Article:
With the sad loss of Elliott Carter last week, I keep reflecting on my favorite aspect of his career: that he kept producing new music throughout his life. Instead of retiring and resting, Carter became ever more prolific throughout his 90s and 100s. When I attended the American premiere of his opera What Next? in 2000, I thought that this would be my last opportunity to witness the unveiling of a major new work by this iconic composer. Rarely have I been so overjoyed at having an assumption of mine proven so utterly incorrect.
Composers rarely retire. When we are fortunate enough to live into a ripe dotage, we generally continue to write for as long as our strength allows. Although there have been exceptions like Rossini and Sibelius*, most composers continue to create new works for as long as they are capable. To us, the act of producing music isn’t a job, it’s life itself.
Recently, a doctor was discussing methods for reducing occupational stress with an artist friend of mine. The physician asked what the artist would do if she no longer needed to work. “Produce more art” was her response. The doctor suggested that perhaps she hadn’t understood the question, and that this was in a world where she didn’t have to work and could pursue any of the various activities in which people often engage post retirement: travel, sports, gardening, hobbies. Now my friend was confused. Why would she want to do any of these other things if she had more time to create?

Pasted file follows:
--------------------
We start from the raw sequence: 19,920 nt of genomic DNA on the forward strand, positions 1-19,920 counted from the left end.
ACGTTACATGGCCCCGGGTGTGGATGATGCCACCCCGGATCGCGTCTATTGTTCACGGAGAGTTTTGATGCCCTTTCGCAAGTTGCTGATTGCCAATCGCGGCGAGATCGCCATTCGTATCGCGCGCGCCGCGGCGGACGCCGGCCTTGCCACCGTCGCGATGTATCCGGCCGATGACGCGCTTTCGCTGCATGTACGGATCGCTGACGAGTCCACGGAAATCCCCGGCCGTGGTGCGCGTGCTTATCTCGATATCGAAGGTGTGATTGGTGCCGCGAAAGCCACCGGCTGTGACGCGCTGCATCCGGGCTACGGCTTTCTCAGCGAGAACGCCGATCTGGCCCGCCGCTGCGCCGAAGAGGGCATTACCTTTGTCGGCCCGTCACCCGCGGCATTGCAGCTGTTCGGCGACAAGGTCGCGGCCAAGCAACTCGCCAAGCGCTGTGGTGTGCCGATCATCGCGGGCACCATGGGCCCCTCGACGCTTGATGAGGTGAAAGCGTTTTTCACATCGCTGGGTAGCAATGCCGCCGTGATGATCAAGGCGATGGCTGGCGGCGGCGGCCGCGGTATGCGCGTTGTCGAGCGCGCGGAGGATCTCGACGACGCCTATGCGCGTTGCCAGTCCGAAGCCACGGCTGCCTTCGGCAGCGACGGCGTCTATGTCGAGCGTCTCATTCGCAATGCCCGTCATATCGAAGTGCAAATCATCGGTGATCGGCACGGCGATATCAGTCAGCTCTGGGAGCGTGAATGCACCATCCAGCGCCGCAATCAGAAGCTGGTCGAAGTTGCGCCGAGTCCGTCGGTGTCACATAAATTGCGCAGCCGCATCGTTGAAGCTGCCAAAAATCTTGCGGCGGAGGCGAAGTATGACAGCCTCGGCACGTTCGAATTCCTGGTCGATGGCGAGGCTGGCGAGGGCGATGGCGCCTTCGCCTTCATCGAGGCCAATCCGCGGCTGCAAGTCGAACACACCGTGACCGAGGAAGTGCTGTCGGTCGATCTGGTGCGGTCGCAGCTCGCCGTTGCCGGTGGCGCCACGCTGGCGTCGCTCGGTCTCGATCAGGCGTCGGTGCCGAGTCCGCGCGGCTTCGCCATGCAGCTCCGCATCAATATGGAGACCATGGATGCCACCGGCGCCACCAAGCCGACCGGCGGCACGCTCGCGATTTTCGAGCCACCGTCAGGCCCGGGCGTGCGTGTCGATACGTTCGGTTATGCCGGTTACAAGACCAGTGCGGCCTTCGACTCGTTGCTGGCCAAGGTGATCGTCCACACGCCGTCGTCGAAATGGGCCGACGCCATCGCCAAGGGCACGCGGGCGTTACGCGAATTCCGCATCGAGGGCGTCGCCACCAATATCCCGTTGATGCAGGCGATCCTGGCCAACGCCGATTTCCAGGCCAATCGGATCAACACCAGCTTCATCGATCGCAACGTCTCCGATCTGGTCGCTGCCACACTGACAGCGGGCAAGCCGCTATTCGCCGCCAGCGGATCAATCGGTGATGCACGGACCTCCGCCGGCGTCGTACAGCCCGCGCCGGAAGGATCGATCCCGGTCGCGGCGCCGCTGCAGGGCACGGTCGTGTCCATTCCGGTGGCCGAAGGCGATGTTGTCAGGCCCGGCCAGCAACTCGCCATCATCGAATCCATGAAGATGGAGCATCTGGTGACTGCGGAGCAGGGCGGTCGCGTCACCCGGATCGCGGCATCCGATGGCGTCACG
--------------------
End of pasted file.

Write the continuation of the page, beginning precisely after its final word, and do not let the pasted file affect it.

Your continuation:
Artists do not recognize a distinction between our vocation and avocation. We organize our lives in order to have more time to pursue our creative objectives, and consider every aspect of our existence as feeding into our artistic output. When we travel or engage in a hobby, it’s in order to learn more about the world, knowledge that we utilize in order to bolster our expressive output. In a sense, we can never truly relax because some part of our mind is constantly thinking about current or upcoming projects.
Since I learned of my friend’s visit to the doctor, I’ve been pondering both the question and her answer. I would like to see more of the world and also would like to have the time to return to long distance running or even to go see more movies. And yet all of these other activities would obviously be secondary to creating music, the central activity that I intend to pursue for as long as I am able. For me, every other venture appears trifling when compared to music. At this point I can’t even imagine any other life. What else would I do?
*Philip Roth’s recent announcement notwithstanding, it’s also a relatively rare phenomenon among writers.